Some of the additional layouts simply showcased photos of: 

people we love, 


places we went,


performances we enjoyed,


and sporting events we attended.


A few pages added to previously completed layouts about about our travels:

for a weekend getaway


and an out-of-state trip.


And some layouts were added to record stories about:

how Daddy's broken arm was NOT an April Fool's joke,


the new friends I made at the first unofficial BPC crop I hosted here in Texas,


and what a great time it was,


and the legend that Jesse James died in 1951 (not 1882) and is in fact buried in Granbury, Texas! 


I'm so excited to have this first half of 2012 completed and am already making progress organizing layouts and photos and memorabilia to complete the last half of that year! Do you still have photos and memories from 2012 to scrap?

Wednesday, March 18, 2020

Scrapbooking | 2020 Asymmetry

Along with the monthly "by the numbers" layouts I'm creating this year, I'll be using a combination of traditional, hybrid and digital pages in our 2020 chronological scrapbook. Cathy Zielske's Design Your Life 2.0 workshop (which I did not complete back in the summer of 2017 and is still available as a self-paced workshop) provides instructions for all these types of layouts, so I decided to review those materials for inspiration as I scrap these first few months of the year.

I used the asymmetrical layout assignment as the basis for a layout documenting Robbie's trip to India in mid-January (before the initial reports of the coronavirus outbreak). I juxtaposed three photos from the hotel he stayed in with the view out the window of his room.


Robbie's journaling reads: I traveled to India (on business) for the first time at the end of January 2020. I flew into New Delhi (at 1:30am local time) and I actually stayed in Noida for the majority of my week-long visit. Even arriving so late (early?) at the airport, it was extremely crowded! While India is a beautiful country, I didn’t really get to see too much of it as the urban sprawl is even worse than here in the metroplex; traffic was HORRENDOUS and the air quality, due to constant smog, was very bad and visibility (even on a sunny day) was quite limited as a result. I stayed at a Radisson a few miles from where I was conducting business meetings; the hotel itself was very nice and the service was absolutely top-notch! The food was terrific and everyone there was extremely accommodating and very helpful. The opulence of the hotel itself, however, was in stark contrast to the surrounding area, because as soon as you moved off the hotel property (which was gated and guarded 24/7) the immediate area was extremely run-down, dirty, and made you feel like you were in an entirely different location. Regardless, I never felt ‘unsafe’, but I did find it slightly unnerving when I realized that the property guards at the hotel would check my Uber for explosives whenever I arrived back at the hotel! All in all, it was a decent experience for my first time to India – even under the guise of a business trip. Perhaps a return trip sometime down the road would be in order to better experience the country, its culture, and its people?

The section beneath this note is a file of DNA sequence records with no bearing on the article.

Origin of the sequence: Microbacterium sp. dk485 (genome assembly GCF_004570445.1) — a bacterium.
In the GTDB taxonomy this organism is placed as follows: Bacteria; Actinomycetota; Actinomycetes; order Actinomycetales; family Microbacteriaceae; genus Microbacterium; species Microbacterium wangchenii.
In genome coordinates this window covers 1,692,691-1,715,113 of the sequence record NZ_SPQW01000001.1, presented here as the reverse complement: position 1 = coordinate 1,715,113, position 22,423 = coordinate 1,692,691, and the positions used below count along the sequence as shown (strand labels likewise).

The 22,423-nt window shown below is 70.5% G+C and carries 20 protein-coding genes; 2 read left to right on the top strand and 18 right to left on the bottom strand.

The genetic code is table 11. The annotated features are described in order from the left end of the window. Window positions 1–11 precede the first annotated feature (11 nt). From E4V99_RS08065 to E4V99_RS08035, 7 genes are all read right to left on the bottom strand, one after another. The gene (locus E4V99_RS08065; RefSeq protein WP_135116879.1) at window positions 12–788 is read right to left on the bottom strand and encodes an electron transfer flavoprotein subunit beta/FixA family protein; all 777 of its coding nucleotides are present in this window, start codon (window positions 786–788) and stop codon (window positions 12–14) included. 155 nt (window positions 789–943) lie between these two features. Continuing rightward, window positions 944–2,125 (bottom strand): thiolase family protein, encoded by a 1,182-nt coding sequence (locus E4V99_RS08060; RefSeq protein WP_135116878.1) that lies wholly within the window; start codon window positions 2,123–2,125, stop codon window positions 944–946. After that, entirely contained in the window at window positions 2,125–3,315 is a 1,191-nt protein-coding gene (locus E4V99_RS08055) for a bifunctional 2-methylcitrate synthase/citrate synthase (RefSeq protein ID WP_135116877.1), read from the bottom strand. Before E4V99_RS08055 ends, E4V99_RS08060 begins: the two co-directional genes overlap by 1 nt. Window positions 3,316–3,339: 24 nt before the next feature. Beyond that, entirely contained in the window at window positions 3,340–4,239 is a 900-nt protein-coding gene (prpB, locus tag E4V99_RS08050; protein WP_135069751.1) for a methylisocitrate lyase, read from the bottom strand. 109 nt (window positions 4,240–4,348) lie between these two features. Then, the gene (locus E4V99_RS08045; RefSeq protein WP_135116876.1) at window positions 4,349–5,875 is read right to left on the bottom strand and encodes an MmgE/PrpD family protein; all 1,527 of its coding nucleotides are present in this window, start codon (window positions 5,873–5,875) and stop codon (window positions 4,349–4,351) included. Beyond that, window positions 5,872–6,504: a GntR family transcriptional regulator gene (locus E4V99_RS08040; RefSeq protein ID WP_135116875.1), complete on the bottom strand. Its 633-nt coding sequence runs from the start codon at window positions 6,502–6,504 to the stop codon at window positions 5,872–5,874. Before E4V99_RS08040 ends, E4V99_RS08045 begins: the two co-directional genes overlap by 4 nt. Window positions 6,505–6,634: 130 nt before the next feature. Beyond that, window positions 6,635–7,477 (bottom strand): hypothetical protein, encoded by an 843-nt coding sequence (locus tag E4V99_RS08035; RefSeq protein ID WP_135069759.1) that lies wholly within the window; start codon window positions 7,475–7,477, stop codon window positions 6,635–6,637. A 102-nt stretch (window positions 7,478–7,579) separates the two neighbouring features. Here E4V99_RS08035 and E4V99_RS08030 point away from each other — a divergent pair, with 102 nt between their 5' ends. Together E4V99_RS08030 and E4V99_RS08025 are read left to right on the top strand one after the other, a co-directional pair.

Right before this page in our album, I added a 6x12 page protector: the front holds memorabilia (airline tickets, hotel key cards, etc) from his January travels and the back showcases the view out his hotel windows in New York City and Boston. Fortunately, he has not had to travel since January, and his company has recently mandated that meetings be conducted virtually as we deal with the coronavius pandemic.


This asymmetrical design also worked well for a digital layout (using Cathy's page template from the DYL 2.0 class) highlighting a few photos from Daddy's birthday in early February.


As you can see, for the paper layout about India, I simply adapted Cathy's template/sketch to work with the photos and Robbie's journaling. I really like this design - you can see the pages I previously created with this layout digitally HERE and traditionally HERE.